No matter what’s the outcome of your follow-ups, always be respectful to your prospects. Sales is one of the few professions where the odds of winning are really tough—no matter how hard you try. You can be the best salesperson in the world, you might have the best sales pitch or a great product and you might still lose a deal because selling to B2B customers is a long and complicated process.

If you start taking every customer rejection or no-show personally, you will soon be out of your sales job. The fun part about being in sales is accepting the fact that every customer prospecting and follow-up needs more (and probably, a different kind of) effort than the one before that.

And respect doesn’t just mean being polite in the email copy or stuffing “thank yous” and “sorrys” when you call them. I have a personal rule of thumb about calling my prospects only at appropriate times—depending on what time zone they are in.

For instance, I like to call prospects early in the day because it’s the time when most of us aren’t distracted by a dozen things on our calendar. It also gives me enough time later in the day to call again if they don’t answer my earlier call.

I try not to leave a voicemail the first time I call—it’s best to talk to people in real-time and hear from them directly than leave a secondhand message that doesn’t guarantee a response. I leave them a voicemail and send a follow-up email simultaneously as the last resort if I don’t get an answer the second time around.

And if I still don’t hear from them in a day or two, that’s a sign that I need to move on. After exhausting all the steps above, I send a “break up email” to a prospect letting them know that I won’t be reaching out to them again (at least not in the foreseeable future). Usually, it’s an email and the copy reads something like this:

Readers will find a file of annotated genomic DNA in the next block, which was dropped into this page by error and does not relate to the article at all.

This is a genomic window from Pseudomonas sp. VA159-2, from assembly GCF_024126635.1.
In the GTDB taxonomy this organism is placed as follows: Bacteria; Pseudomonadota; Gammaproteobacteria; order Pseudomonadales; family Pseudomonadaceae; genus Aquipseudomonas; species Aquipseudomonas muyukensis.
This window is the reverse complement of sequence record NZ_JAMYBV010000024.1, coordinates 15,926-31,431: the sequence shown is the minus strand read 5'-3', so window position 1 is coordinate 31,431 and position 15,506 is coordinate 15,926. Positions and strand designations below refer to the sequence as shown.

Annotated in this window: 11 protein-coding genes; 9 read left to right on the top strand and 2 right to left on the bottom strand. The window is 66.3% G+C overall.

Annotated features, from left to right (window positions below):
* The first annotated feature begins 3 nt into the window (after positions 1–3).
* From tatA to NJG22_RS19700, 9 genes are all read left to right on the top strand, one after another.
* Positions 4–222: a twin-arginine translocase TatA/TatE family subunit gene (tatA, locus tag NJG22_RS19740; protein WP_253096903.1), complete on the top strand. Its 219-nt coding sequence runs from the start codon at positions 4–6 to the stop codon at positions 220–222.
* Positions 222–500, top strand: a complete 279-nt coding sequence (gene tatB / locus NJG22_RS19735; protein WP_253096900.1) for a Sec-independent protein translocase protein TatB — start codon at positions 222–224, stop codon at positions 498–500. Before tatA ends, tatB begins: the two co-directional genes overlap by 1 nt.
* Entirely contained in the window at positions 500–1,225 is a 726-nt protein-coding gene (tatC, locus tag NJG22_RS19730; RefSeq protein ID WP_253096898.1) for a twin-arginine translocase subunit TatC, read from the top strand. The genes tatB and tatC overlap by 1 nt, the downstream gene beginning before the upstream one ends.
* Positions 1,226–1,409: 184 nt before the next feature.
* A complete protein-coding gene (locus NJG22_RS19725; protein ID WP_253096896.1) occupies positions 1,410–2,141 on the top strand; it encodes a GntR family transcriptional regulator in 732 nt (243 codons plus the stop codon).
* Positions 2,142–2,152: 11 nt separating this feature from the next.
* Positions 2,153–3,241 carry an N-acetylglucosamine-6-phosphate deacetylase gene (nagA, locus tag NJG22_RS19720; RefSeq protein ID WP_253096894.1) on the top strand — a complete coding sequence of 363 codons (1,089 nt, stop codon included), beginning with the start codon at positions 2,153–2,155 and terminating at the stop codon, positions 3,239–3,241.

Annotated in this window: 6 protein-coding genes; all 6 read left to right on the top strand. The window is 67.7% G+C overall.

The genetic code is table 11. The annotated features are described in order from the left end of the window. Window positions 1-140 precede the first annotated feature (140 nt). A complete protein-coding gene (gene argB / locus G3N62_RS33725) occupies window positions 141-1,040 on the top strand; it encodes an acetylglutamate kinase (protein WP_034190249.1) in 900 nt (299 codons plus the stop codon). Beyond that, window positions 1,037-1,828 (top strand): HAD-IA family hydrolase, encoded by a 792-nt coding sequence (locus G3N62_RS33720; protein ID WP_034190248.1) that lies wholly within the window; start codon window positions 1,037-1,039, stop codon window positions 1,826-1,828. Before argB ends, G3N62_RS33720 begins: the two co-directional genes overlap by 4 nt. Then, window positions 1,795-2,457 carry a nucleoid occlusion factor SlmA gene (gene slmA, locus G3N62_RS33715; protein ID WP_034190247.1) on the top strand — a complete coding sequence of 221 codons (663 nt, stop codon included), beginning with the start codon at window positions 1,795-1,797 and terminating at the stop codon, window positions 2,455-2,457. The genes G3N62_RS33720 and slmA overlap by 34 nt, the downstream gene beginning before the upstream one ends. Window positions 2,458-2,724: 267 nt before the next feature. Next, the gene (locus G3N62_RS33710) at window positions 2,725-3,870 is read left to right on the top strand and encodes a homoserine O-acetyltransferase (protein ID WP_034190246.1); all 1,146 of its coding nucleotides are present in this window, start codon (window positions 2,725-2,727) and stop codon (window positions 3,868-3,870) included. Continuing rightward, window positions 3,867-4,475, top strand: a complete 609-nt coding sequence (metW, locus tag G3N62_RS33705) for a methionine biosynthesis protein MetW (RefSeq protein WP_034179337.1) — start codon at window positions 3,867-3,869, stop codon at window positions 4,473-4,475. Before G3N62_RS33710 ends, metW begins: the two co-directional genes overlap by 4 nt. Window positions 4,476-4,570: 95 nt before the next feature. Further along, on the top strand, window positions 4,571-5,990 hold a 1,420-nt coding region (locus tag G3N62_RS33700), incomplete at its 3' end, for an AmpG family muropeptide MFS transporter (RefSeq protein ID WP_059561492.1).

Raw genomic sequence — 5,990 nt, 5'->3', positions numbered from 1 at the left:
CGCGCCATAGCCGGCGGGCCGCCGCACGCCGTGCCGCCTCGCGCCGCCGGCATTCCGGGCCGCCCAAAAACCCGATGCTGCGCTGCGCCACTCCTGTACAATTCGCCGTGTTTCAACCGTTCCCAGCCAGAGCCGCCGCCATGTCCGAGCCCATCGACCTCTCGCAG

Hi Sarah,

I haven’t heard back from you since my last email and I don’t want you to feel like I’m wasting your time.

Is Avoma still something you’re interested in? If not, I want to be respectful of your time and inbox so that I can stop reaching out.

Senior AE, Avoma

Emails can bring the worst of our biases without us realizing it—especially when we are expecting the desired response from a person. It’s easy to come across as passive-aggressive in your breakup email, so you have to be doubly careful in how you phrase your words.

For example: never, ever write an email like this:

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If a prospect doesn’t respond to your messages, it could mean one or all of the above things from A through E. It’s understandably frustrating not to know what the exact reason is—but it’s more important that you give the benefit of doubt to your prospects and move on.

In any case, it’s a good thing for you to not waste your time on dud deals and instead pursue prospects that present better opportunities for your business.

Build a habit to analyze your sales calls